Apple investors have praised CEO Tim Cook for his handling of Chinese trade relations after the company’s stock hit an all-time high recently.
Reuters reports that Wall Street analysts had low expectations for the firm recently, expecting the company to post lower full-year revenue compared to last year and flat fiscal fourth-quarter sales, but instead the company’s stock price has hit an all-time high. Investors are pointing to the company’s CEO Tim Cook and his handling of Chinese relations to explain the firm’s success.
Cook has developed a relationship with President Donald Trump and has advocated Apple’s views on tariffs and U.S. manufacturing to the President. Cook has also managed to maintain strong relations with Chinese officials, which has prevented Apple from becoming a target of retaliation following the U.S. government’s move to cut Huawei Technologies Co. out of the American market.
Cook was recently named the chairman of a top Chinese business school.
Hal Eddins, chief economist for Capital Investment Cos, an Apple shareholder commented on Cook’s performance as CEO stating: “Who would have thought he would have been able to thread that needle and deal with the president? It’s a show of an incredible amount of nuance and emotional intelligence to do what’s best for the company.”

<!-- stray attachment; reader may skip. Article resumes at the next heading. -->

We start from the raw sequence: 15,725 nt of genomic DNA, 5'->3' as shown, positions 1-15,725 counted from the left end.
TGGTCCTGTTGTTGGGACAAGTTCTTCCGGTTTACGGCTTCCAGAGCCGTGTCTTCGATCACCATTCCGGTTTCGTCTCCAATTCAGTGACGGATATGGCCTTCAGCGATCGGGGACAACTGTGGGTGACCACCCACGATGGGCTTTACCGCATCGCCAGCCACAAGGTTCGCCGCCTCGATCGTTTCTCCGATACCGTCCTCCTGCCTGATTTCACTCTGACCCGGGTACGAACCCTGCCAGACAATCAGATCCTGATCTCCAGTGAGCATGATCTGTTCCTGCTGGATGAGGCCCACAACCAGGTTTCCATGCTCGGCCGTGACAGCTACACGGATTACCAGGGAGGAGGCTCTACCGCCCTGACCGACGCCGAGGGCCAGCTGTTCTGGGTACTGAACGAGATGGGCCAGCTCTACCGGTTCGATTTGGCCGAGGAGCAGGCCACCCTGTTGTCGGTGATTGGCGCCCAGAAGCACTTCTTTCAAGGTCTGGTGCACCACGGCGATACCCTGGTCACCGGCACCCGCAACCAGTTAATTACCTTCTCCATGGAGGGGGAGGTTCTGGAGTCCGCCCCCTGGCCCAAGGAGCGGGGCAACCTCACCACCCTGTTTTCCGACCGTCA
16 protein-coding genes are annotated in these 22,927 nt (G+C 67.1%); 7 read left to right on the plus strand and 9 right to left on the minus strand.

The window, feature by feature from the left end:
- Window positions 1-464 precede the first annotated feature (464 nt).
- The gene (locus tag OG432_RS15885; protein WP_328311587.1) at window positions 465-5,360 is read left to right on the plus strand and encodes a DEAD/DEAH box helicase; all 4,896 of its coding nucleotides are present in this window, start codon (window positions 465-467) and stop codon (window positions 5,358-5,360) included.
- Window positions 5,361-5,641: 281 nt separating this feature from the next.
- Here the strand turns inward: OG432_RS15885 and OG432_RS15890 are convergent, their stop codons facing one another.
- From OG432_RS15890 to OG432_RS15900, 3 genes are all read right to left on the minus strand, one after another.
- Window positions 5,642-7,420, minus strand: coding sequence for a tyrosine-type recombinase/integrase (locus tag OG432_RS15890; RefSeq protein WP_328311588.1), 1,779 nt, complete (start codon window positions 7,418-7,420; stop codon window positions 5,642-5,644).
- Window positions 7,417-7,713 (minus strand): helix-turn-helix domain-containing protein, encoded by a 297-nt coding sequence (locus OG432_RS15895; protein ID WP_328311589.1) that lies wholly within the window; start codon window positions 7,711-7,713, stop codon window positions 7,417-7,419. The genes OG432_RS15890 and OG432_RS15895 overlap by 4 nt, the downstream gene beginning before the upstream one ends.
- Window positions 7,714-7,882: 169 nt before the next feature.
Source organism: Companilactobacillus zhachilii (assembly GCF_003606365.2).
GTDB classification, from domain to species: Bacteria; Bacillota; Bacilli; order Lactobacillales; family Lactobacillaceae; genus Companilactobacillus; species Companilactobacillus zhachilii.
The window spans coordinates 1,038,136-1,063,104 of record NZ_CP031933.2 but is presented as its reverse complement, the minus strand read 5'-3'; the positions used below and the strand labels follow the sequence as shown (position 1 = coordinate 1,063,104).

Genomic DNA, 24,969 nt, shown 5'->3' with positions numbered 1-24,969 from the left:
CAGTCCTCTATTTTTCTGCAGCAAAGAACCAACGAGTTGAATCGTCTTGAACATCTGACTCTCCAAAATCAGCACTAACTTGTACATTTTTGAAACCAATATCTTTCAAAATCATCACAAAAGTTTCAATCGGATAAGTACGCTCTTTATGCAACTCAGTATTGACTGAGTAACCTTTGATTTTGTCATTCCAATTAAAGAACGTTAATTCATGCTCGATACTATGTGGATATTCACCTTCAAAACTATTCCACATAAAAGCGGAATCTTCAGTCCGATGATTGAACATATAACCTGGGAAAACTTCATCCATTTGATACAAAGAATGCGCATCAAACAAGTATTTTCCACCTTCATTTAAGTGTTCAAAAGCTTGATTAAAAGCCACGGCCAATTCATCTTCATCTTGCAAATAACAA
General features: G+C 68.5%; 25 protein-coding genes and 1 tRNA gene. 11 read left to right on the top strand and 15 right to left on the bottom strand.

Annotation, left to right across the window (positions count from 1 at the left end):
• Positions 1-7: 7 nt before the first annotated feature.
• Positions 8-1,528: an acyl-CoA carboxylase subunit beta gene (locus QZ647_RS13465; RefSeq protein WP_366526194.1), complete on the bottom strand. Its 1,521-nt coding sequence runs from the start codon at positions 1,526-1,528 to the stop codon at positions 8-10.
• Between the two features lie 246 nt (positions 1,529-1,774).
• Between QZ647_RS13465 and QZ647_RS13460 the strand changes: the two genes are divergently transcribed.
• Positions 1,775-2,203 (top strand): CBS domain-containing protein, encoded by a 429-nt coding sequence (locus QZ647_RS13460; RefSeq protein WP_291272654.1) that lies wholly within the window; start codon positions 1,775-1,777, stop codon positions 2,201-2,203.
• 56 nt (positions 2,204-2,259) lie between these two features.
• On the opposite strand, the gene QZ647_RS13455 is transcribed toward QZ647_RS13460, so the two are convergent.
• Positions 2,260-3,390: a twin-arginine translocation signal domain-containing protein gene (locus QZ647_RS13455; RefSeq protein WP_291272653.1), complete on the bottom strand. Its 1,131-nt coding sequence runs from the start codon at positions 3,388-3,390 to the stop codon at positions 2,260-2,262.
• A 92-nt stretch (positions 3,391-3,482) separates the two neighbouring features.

Apple’s share in the Chinese market fell to 5.2 percent in the third quarter, down from 7 percent a year ago. Chinese firm and Apple competitor Huawei saw its market share jump dramatically from 24.9 percent last year to 42.4 percent this year in the country.
Tom Plumb, founder of Wisconsin Capital Management, another Apple shareholder, stated: “A year ago, we were talking about the price pushback in China, and (Apple) contended they were overcoming that. Now the real question is whether you’re seeing a cultural shift that would bode poorly for Apple.”
But many Apple investors have likely expected a loss in the Chinese market for some time and are prepared to deal with it in the long term. Erik Gordon, a professor at the Ross School of Business at the University of Michigan stated: “If the industry is worth being in, you should assume that over the course of time it’s going to be dominated by Chinese national champions.”